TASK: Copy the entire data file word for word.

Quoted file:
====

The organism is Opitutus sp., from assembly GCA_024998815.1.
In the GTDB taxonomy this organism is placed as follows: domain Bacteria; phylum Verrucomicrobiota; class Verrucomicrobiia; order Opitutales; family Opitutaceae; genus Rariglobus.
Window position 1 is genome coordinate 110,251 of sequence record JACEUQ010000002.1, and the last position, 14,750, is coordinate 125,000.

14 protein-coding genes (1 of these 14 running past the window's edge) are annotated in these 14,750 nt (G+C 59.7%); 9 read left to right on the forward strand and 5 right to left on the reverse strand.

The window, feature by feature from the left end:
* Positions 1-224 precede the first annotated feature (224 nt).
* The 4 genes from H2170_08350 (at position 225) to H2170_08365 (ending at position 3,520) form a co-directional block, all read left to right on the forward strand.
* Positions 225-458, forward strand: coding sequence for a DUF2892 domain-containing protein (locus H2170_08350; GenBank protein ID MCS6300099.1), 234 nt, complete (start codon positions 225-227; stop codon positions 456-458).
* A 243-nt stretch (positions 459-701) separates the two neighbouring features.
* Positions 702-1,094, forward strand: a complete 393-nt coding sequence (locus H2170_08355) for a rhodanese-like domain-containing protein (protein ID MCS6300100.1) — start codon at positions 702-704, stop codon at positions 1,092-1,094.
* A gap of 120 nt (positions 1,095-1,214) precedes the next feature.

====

The organism is Opitutus sp., from assembly GCA_024998815.1.
In the GTDB taxonomy this organism is placed as follows: domain Bacteria; phylum Verrucomicrobiota; class Verrucomicrobiia; order Opitutales; family Opitutaceae; genus Rariglobus.
Window position 1 is genome coordinate 110,251 of sequence record JACEUQ010000002.1, and the last position, 14,750, is coordinate 125,000.

14 protein-coding genes (1 of these 14 running past the window's edge) are annotated in these 14,750 nt (G+C 59.7%); 9 read left to right on the forward strand and 5 right to left on the reverse strand.

The window, feature by feature from the left end:
* Positions 1-224 precede the first annotated feature (224 nt).
* The 4 genes from H2170_08350 (at position 225) to H2170_08365 (ending at position 3,520) form a co-directional block, all read left to right on the forward strand.
* Positions 225-458, forward strand: coding sequence for a DUF2892 domain-containing protein (locus H2170_08350; GenBank protein ID MCS6300099.1), 234 nt, complete (start codon positions 225-227; stop codon positions 456-458).
* A 243-nt stretch (positions 459-701) separates the two neighbouring features.
* Positions 702-1,094, forward strand: a complete 393-nt coding sequence (locus H2170_08355) for a rhodanese-like domain-containing protein (protein ID MCS6300100.1) — start codon at positions 702-704, stop codon at positions 1,092-1,094.
* A gap of 120 nt (positions 1,095-1,214) precedes the next feature.